In botany, a fruit is a part of a flowering plant that derives from specific tissues of the flower, one or more ovaries, and in some cases accessory tissues. Fruits are the means by which these plants disseminate seeds. Many of them that bear edible fruits, in particular, have propagated with the movements of humans and animals in a symbiotic relationship as a means for seed dispersal and nutrition, respectively; in fact, humans and many animals have become dependent on fruits as a source of food. Fruits account for a substantial fraction of the world's agricultural output, and some (such as the apple and the pomegranate) have acquired extensive cultural and symbolic meanings.
The section of a fungus that produces spores is also called a fruiting body. In common language usage, "fruit" normally means the fleshy seed-associated structures of a plant that are sweet and edible in the raw state, such as apples, oranges, grapes, strawberries, and bananas. On the other hand, the botanical sense of "fruit" includes many structures that are not commonly called "fruits", such as bean pods, corn kernels, wheat grains, and tomatoes.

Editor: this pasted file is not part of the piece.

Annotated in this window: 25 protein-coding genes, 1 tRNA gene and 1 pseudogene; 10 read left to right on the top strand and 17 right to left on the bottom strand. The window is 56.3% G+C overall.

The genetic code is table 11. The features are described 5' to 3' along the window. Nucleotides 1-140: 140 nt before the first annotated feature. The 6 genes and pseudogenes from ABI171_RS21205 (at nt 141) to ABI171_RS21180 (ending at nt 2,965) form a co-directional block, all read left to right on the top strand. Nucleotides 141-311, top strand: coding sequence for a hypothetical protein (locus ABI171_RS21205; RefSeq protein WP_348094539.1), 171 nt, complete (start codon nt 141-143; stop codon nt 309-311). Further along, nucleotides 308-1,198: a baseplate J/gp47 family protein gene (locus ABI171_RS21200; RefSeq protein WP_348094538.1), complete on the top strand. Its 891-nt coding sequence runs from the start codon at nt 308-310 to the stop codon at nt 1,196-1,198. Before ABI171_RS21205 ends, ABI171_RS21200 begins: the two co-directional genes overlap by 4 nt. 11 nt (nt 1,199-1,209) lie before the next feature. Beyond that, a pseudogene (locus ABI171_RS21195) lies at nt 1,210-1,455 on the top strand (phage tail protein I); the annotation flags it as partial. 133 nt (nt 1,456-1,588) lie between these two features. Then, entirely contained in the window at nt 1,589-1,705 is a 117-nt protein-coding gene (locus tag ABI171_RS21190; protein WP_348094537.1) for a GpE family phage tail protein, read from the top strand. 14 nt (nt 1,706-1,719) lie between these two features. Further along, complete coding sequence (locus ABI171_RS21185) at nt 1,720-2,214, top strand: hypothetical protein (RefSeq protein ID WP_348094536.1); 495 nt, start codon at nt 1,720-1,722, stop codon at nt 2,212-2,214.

Famous quotes containing the word fruit:
“The natural historian is not a fisherman who prays for cloudy days and good luck merely; but as fishing has been styled a contemplative mans recreation, introducing him profitably to woods and water, so the fruit of the naturalists observations is not in new genera or species, but in new contemplations still, and science is only a more contemplative mans recreation.”
—Henry David Thoreau (18171862)
“As a tree my sin stands
To darken all lands;
Death is the fruit it bore.”
—Christina Georgina Rossetti (18301894)
“Tis no sin loves fruit to steal;
But the sweet theft to reveal,
To be taken, to be seen,
These have crimes accounted been.”
—Ben Jonson (15721637)